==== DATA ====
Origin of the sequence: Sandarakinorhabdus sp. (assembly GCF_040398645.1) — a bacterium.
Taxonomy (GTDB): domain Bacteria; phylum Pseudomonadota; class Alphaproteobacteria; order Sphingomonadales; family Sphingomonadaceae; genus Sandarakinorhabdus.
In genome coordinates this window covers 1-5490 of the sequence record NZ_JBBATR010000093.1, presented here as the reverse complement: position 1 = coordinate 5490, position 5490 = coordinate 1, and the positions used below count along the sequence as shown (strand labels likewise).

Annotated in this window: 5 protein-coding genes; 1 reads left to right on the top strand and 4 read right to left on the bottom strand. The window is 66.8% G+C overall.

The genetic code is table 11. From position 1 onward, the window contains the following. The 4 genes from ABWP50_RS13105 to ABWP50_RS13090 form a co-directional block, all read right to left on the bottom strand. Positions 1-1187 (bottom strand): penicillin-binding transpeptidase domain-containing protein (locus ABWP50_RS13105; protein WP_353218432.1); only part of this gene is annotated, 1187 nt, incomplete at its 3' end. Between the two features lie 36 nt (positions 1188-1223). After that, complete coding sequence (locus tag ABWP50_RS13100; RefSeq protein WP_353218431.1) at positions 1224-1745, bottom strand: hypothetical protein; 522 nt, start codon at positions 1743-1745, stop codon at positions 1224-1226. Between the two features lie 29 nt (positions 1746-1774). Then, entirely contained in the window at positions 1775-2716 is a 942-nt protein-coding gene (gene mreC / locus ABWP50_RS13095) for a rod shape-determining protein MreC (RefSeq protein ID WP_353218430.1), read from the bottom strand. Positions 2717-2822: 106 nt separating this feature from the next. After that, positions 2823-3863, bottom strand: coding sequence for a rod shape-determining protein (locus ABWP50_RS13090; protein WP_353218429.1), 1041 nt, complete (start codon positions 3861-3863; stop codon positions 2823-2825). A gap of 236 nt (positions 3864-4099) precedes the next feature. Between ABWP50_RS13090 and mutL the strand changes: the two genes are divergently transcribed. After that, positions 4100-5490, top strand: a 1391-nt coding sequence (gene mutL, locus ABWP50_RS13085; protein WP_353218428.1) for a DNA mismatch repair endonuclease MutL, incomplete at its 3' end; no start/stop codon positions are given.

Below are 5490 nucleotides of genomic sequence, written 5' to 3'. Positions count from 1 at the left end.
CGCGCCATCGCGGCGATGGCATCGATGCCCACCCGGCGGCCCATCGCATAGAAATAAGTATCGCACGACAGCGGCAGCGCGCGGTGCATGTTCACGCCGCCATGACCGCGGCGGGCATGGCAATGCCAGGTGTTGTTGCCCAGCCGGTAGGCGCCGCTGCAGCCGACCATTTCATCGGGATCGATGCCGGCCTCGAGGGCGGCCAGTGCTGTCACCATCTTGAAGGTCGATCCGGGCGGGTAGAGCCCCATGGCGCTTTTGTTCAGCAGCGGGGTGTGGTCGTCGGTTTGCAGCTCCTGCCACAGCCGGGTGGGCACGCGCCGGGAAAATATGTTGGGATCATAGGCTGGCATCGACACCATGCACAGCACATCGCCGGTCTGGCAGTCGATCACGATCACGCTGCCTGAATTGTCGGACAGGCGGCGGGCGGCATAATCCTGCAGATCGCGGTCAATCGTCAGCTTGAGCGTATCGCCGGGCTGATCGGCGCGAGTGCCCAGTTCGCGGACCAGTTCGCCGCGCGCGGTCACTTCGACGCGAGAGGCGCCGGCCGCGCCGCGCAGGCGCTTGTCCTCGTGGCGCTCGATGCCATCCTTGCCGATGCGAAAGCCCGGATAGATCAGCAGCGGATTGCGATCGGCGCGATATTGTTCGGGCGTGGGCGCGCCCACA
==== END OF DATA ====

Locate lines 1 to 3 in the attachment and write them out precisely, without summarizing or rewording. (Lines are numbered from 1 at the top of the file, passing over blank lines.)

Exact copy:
Origin of the sequence: Sandarakinorhabdus sp. (assembly GCF_040398645.1) — a bacterium.
Taxonomy (GTDB): domain Bacteria; phylum Pseudomonadota; class Alphaproteobacteria; order Sphingomonadales; family Sphingomonadaceae; genus Sandarakinorhabdus.
In genome coordinates this window covers 1-5490 of the sequence record NZ_JBBATR010000093.1, presented here as the reverse complement: position 1 = coordinate 5490, position 5490 = coordinate 1, and the positions used below count along the sequence as shown (strand labels likewise).